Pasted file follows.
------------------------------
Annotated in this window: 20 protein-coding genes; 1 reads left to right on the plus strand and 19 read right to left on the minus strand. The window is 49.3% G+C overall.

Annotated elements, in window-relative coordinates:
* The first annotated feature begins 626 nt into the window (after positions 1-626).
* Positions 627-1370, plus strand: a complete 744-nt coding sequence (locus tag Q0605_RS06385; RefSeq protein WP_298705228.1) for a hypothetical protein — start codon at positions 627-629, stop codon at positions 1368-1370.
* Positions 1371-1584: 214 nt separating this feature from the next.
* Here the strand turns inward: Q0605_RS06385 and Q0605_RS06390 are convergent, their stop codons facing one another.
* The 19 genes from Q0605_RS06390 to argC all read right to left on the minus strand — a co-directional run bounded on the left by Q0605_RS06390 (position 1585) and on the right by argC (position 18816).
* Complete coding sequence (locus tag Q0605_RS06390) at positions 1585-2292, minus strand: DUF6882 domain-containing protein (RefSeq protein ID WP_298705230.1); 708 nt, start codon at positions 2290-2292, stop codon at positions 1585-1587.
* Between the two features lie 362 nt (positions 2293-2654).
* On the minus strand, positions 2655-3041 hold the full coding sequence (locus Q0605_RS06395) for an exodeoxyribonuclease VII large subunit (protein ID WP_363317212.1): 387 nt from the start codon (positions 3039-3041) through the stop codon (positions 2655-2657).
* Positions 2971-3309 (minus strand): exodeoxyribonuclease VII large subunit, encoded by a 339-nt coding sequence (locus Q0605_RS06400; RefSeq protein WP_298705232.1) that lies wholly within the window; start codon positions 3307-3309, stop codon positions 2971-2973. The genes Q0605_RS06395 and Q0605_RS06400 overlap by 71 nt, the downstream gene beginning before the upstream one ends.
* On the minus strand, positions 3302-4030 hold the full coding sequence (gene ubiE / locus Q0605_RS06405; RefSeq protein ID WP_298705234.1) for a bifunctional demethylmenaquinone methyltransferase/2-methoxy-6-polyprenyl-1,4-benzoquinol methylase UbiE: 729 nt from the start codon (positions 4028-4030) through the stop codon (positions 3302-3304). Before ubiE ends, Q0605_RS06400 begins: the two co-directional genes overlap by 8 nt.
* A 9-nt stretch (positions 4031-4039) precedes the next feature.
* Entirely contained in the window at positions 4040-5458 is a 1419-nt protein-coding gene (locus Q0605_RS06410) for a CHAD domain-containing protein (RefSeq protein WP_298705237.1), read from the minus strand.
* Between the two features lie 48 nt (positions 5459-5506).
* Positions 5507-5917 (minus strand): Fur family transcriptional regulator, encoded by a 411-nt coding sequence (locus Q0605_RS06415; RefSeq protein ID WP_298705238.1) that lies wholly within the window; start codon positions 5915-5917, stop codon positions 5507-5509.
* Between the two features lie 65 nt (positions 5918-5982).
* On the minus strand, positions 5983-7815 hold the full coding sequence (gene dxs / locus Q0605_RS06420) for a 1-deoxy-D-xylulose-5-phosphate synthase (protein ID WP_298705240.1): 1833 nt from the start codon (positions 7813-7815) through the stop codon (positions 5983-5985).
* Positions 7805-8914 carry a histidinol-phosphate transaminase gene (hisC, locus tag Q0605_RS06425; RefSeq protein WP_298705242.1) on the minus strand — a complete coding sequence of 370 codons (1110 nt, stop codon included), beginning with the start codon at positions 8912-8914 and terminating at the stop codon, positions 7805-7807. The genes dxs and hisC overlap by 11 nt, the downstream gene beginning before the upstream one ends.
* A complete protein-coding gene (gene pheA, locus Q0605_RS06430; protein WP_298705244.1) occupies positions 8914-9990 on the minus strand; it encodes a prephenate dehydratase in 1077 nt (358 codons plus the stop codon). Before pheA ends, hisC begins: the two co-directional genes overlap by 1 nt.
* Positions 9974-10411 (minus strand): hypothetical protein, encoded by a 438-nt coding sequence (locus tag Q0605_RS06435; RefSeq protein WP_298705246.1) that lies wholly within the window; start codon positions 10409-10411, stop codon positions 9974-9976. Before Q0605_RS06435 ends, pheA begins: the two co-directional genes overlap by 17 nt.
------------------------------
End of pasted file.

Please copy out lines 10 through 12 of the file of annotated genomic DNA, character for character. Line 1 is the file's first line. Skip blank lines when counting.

* On the minus strand, positions 2655-3041 hold the full coding sequence (locus Q0605_RS06395) for an exodeoxyribonuclease VII large subunit (protein ID WP_363317212.1): 387 nt from the start codon (positions 3039-3041) through the stop codon (positions 2655-2657).
* Positions 2971-3309 (minus strand): exodeoxyribonuclease VII large subunit, encoded by a 339-nt coding sequence (locus Q0605_RS06400; RefSeq protein WP_298705232.1) that lies wholly within the window; start codon positions 3307-3309, stop codon positions 2971-2973. The genes Q0605_RS06395 and Q0605_RS06400 overlap by 71 nt, the downstream gene beginning before the upstream one ends.
* On the minus strand, positions 3302-4030 hold the full coding sequence (gene ubiE / locus Q0605_RS06405; RefSeq protein ID WP_298705234.1) for a bifunctional demethylmenaquinone methyltransferase/2-methoxy-6-polyprenyl-1,4-benzoquinol methylase UbiE: 729 nt from the start codon (positions 4028-4030) through the stop codon (positions 3302-3304). Before ubiE ends, Q0605_RS06400 begins: the two co-directional genes overlap by 8 nt.